Matt Farragut was 9 years old when he first helped his older brother water and mow lawns in Columbia. He has continued in the lawn care business for close to 25 years. Farragut recommends young, aspiring lawn mowers partner with someone older and more experienced when starting out. This way they will learn how to do the job correctly and safely.
Kids will need to be strong enough to push and direct the mower, though modern devices make this much easier. Some customers, however, may want more than just mowing. Pros may also clear the yard of debris, use a weed whacker to trim the edges, and use a blower to remove clippings and bags to take them away.
Though Farragut was younger when he started, the American Academy of Pediatrics recommends children be at least 12 years old before using a walk-behind mower. Kids should be at least 16 to use riding mowers, the AAP says. A comprehensive list of safety recommendations can be found at HealthyChildren.org.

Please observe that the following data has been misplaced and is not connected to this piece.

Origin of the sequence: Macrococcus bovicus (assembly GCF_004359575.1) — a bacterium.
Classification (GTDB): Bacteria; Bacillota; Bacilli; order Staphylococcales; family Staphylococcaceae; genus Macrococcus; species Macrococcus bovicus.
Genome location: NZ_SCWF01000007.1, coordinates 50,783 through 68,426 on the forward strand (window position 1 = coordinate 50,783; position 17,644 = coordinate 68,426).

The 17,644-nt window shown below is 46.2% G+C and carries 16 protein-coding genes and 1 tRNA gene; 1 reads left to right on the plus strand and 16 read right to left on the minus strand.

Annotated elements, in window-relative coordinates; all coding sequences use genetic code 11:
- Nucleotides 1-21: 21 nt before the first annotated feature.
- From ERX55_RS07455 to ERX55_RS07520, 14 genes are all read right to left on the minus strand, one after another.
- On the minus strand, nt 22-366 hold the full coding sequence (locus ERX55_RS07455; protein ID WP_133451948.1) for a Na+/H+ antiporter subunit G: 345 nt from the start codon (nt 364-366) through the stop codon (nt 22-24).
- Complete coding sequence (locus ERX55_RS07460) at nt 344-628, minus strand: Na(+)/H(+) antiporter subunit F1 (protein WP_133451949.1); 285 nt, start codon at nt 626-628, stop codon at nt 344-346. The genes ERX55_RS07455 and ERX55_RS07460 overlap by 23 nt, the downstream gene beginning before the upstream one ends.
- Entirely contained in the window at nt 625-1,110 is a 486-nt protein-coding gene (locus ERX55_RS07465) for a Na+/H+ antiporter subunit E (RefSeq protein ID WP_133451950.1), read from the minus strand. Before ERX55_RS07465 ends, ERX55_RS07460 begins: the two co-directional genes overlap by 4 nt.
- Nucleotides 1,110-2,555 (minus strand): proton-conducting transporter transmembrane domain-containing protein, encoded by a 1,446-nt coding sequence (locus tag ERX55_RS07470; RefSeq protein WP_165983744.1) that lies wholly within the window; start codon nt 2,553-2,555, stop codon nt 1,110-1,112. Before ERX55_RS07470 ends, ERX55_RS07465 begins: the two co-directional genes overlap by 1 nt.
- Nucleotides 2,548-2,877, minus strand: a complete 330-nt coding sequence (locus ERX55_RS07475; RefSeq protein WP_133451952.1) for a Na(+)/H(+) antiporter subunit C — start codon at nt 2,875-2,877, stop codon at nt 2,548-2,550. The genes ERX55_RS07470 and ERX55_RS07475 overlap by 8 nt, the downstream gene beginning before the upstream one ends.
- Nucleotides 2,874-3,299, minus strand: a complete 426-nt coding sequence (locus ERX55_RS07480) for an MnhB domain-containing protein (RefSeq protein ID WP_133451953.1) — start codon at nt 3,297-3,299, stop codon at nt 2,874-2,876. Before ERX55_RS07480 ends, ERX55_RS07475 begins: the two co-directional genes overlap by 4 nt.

Once a child has been taught how to mow safely, the job can be a low-cost, high-return business.
“I looked into what other people were charging and went lower than that,” Farragut says. “I didn’t have a lot of overhead — just the equipment and gas.”
What’s needed: A lawn mower and gas. Most kids can begin with their family’s mower. They should plan to use their earnings to pay for gas, but walk-behind mowers don’t require much.
Possible pay: It’s wise to price lower than your competition, especially since kids will likely not match the quality of professional mowers. Services advertised on the Annapolis Craigslist begin at $25-$30 for a small yard and $40-$65 for larger yards.
How to get business: Farragut says that word of mouth helped him get mowing jobs around the neighborhood, and he also put fliers on people’s doors. In the winter, lawn mowers can consider shoveling snow for their lawn clients or to drum up new lawn business. Going door-to-door after a storm is the best way for kids to get work, according to Chad Meushaw of Columbia, who’s been clearing sidewalks and driveways for nearly three decades.